An urgent communication from the World Health Organization (WHO) expresses concisely how far behind we are in being prepared for a global pandemic of influenza. Currently there are a number of vaccines under development, some of which might protect against an H5N1 virus that has become readily transmissible from person to person. But none are in production, and even if some were found adequate (not the case) and large scale production begun (far from the case), we, the world, would still be in a fix:
"We are presently several billion doses short of the amount of pandemic influenza vaccine we would need to protect the global population. This situation could lead to a public health crisis," said Dr Marie-Paule Kieny, Director, WHO Initiative for Vaccine Research. "The Global Action Plan sets the course for what needs to be done, starting now, to increase vaccine production capacity and close the gap. In just three to five years we could begin to see results that could save many lives in case of a pandemic." (WHO)
Several billion doses short. Billion, as in one with nine zeros after it. With all the demand, surely the market's "invisible hand" will come to the rescue:
Relying on market-driven forces alone, it is estimated that by 2008-2009 the production of pandemic influenza vaccine will not exceed 2.34 billion doses per year. At present, the production capacity for seasonal influenza vaccine stands at 350 million doses. Such quantities fall far short of the expected demand for vaccine during an influenza pandemic when there will likely be calls to vaccinate the entire 6.7 billion world population. The anticipated shortage is, in particular, due to the expectation that a two-dose course of vaccine will be needed to protect each person.
All influenza vaccine is currently manufactured in the industrialized world. How much of this will be shared with the rest is a matter of speculation and some concern. But vaccines aren't the only missing piece of the puzzle. If there were a vaccine, it would be the easy part of preparation. The hard part -- providing the public health services that could deliver the vaccine, care for the sick, mangage the consequences of widespread absenteeism, morbidity and mortality -- is no further along in most places. We are the equivalent of a billion doses behind.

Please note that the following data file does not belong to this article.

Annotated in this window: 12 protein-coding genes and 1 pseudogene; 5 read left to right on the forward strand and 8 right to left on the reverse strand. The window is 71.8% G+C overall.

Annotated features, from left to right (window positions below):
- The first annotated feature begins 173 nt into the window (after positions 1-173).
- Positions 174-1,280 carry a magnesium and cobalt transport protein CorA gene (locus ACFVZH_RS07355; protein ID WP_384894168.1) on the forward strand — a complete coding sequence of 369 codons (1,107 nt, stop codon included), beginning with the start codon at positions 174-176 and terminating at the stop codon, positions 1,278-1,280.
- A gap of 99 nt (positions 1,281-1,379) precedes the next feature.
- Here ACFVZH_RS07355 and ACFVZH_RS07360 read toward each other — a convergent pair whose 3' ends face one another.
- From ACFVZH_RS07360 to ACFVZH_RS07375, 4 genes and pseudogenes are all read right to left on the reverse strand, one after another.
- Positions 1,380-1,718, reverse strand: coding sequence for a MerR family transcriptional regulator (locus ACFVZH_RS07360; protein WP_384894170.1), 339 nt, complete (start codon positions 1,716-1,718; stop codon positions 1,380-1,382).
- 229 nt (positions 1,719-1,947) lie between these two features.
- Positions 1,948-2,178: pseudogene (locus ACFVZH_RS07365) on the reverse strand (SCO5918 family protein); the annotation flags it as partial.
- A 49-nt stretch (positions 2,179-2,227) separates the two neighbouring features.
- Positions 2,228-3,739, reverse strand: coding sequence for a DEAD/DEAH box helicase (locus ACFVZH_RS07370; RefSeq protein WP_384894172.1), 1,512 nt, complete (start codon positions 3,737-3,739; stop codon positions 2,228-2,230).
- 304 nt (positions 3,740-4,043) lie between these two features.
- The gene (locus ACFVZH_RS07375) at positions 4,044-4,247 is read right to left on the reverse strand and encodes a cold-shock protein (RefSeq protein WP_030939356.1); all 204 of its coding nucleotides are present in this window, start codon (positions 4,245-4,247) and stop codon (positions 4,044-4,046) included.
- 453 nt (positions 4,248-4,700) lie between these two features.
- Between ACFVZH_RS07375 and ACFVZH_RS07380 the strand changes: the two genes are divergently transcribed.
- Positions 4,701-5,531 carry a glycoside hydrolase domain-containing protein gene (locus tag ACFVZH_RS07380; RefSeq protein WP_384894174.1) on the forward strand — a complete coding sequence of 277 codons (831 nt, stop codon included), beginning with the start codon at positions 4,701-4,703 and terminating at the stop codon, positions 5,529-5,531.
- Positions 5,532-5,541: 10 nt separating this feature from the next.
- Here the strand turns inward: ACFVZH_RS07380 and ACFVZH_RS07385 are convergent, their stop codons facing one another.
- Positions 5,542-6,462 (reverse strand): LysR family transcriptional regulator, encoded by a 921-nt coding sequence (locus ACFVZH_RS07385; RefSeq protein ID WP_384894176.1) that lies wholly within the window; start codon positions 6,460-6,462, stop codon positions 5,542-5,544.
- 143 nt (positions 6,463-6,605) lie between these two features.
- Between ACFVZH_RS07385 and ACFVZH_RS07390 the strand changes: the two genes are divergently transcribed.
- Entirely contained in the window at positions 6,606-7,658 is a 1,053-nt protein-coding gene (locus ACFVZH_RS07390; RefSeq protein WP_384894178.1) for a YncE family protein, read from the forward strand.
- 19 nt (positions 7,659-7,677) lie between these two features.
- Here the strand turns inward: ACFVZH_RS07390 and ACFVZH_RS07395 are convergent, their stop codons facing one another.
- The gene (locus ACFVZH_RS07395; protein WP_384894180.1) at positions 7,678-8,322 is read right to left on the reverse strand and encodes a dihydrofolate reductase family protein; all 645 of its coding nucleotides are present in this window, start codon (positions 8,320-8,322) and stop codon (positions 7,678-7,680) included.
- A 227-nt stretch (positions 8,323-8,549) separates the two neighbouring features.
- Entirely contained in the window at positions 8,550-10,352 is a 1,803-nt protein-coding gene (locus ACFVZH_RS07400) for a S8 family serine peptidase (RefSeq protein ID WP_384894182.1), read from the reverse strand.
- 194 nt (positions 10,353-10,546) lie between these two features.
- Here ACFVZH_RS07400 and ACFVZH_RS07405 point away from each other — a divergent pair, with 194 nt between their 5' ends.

WHO is warning us, once again, to get ready. The US has already burned hundreds of billions of dollars in their ill-fated Iraq debacle. Just ten billion of that, had it been invested in vaccines for the world's population in March of 2003, would have put us much further ahead.
It's not just money, of course. It's the political (and moral) will to do what is right, rather than pursue immoral ends in ways that are deeply wrong. It's not just the errors in judgements that were made in Iraq that is so disheartening, but the absolute willingness to spend vast sums of treasure and oceans of blood for projects of war, while being so stingy with public health. No lives will be saved by the Iraq mistake. Many lives would be saved by investing in public health.
Nature's terrorist doesn't have to take off his shoes at the airport.
It's just so bloody obvious, isn't it, Revere? So why do *we* (after all, we're all living in free, democratic countries) allow it to happen? Are we collectively that stupid or blind or what?
Yup. 'Fraid so, Name.
("Life" is what happens while you're making other plans?)
Let's hope the election results in November show there are enough with sense to make a difference.
Would it be feasible for a group of people to get together and form their own company (offshore, if necessary) and go ahead produce some sort of vaccine for themselves within just a few months?
What would be the barriers?
ssal: The barriers are at least technical. We don't know how to do this, it would be prohibitively expensive and the product more than likely worthless or dangerous. This is a high capital and very tricky business. It is not straightforward.
What about a group of people getting together and trying to buy some of the new vaccine from GSK? (My current understanding is that Swissmedic has approved it and that Switzerland has just ordered enough of it for every Swiss citizen.)
I follow GSK very closely as an offshoot of my work. The co. does not have the capacity (let alone the profit incentive--by its own admission in publicly available documents--to produce even a fraction of the world demand. In fact, according to a public disclosure by GSK a couple of quarters ago, even if every vaccine manufacturer began producing only panflu vaccine and worked 24/7, there still isn't enough capacity to produce enough to meet the world demand within a reasonable timeframe. Vast amounts of new manufacturing facilities need to be built, and staffed, if there is to be any hope. And, even if construction were to start today, it would be at least a year before those facilities come on line. Vaccine in the foreseeable future is a pipedream.
By any chance are you the Nancy listed on the GSK Web site in an "Enquiries" section indicating that there is a "Nancy" who is a U.S. contact?